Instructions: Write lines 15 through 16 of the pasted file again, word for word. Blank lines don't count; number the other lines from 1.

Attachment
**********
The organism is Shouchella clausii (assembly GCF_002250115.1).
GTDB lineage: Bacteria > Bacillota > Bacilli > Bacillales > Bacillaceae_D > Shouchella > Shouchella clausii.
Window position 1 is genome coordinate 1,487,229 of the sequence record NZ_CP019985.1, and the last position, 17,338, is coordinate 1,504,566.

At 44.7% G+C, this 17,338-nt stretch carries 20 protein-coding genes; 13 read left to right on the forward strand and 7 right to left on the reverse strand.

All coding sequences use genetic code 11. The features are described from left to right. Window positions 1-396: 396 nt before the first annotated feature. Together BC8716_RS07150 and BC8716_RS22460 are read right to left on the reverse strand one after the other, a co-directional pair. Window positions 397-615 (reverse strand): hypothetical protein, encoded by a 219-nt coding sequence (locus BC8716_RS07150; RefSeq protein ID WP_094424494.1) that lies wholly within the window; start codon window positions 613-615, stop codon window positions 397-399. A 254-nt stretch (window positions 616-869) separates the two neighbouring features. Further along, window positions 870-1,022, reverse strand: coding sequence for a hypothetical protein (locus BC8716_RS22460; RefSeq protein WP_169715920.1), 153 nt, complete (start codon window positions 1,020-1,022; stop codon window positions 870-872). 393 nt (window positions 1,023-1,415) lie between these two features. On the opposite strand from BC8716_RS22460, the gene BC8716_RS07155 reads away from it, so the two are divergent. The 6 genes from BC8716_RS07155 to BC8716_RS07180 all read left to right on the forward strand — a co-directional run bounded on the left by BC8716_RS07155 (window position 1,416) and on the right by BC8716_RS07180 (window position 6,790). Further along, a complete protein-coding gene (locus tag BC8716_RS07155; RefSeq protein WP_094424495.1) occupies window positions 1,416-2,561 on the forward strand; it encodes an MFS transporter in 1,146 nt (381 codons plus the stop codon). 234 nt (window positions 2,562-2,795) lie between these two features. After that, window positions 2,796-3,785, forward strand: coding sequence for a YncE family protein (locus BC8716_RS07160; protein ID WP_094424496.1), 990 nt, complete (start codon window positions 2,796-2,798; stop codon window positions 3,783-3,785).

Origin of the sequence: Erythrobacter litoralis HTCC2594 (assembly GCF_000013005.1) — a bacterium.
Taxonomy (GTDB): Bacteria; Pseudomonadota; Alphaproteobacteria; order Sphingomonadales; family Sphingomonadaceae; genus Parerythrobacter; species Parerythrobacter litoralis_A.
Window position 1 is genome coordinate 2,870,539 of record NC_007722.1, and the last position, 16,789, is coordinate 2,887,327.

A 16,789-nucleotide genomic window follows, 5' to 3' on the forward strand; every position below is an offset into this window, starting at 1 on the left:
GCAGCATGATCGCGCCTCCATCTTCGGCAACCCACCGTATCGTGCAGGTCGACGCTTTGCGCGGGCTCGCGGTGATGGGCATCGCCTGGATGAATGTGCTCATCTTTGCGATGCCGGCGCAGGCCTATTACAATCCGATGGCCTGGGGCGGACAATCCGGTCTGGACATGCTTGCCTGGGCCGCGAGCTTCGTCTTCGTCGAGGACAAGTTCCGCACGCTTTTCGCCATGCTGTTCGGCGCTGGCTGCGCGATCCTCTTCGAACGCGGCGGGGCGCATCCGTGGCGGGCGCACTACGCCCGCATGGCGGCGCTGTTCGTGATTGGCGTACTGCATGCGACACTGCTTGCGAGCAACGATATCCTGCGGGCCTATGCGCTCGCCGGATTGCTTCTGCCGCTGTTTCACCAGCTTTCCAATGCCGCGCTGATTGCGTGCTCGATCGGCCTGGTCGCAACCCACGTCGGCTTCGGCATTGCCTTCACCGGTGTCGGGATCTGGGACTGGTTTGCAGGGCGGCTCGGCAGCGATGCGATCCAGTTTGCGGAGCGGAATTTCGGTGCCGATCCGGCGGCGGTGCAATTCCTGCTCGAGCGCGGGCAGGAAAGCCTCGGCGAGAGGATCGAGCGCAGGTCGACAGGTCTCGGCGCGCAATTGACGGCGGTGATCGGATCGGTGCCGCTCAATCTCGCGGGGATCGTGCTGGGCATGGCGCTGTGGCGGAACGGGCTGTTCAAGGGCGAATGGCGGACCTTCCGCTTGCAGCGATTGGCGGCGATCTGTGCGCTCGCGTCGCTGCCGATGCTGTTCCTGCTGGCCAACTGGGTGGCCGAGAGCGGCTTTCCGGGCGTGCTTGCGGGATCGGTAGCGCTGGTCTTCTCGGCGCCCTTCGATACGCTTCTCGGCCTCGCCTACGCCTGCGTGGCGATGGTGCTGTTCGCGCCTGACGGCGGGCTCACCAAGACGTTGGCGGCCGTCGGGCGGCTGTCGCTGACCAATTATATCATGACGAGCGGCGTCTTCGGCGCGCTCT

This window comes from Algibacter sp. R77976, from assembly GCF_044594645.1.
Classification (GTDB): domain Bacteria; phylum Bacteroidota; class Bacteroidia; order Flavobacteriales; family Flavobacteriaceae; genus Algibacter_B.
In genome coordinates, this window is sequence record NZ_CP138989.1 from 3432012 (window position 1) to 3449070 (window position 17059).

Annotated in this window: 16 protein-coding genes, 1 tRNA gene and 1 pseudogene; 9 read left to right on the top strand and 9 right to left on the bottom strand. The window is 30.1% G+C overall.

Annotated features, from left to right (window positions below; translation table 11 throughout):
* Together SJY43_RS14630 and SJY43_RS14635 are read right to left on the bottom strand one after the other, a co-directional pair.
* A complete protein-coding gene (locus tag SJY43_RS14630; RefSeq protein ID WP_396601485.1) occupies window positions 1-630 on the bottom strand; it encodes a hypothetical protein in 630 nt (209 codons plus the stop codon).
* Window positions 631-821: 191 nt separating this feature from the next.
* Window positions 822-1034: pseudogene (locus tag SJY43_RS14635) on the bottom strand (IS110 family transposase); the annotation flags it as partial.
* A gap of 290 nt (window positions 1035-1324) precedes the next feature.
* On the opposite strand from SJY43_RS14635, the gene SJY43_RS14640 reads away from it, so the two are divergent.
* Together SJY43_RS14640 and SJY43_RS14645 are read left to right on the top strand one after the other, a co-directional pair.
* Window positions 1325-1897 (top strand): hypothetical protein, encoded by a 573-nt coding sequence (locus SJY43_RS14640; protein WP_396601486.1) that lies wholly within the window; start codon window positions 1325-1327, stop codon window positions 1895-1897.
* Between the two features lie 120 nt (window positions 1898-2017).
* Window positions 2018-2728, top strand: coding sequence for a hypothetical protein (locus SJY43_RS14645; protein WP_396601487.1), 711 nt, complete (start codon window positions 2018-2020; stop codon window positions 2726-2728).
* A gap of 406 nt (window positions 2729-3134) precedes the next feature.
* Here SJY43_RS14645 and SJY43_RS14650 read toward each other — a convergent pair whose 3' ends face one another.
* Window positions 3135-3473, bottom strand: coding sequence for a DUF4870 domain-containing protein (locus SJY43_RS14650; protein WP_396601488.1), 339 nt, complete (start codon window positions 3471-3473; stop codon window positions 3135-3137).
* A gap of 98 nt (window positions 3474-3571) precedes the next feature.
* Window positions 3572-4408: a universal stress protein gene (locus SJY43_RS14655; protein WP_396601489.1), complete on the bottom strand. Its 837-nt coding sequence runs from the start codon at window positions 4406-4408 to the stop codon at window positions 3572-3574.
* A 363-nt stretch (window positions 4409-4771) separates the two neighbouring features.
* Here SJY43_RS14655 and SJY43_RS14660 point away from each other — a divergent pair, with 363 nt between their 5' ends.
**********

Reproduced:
Annotated features, from left to right (window positions below; translation table 11 throughout):
* Together SJY43_RS14630 and SJY43_RS14635 are read right to left on the bottom strand one after the other, a co-directional pair.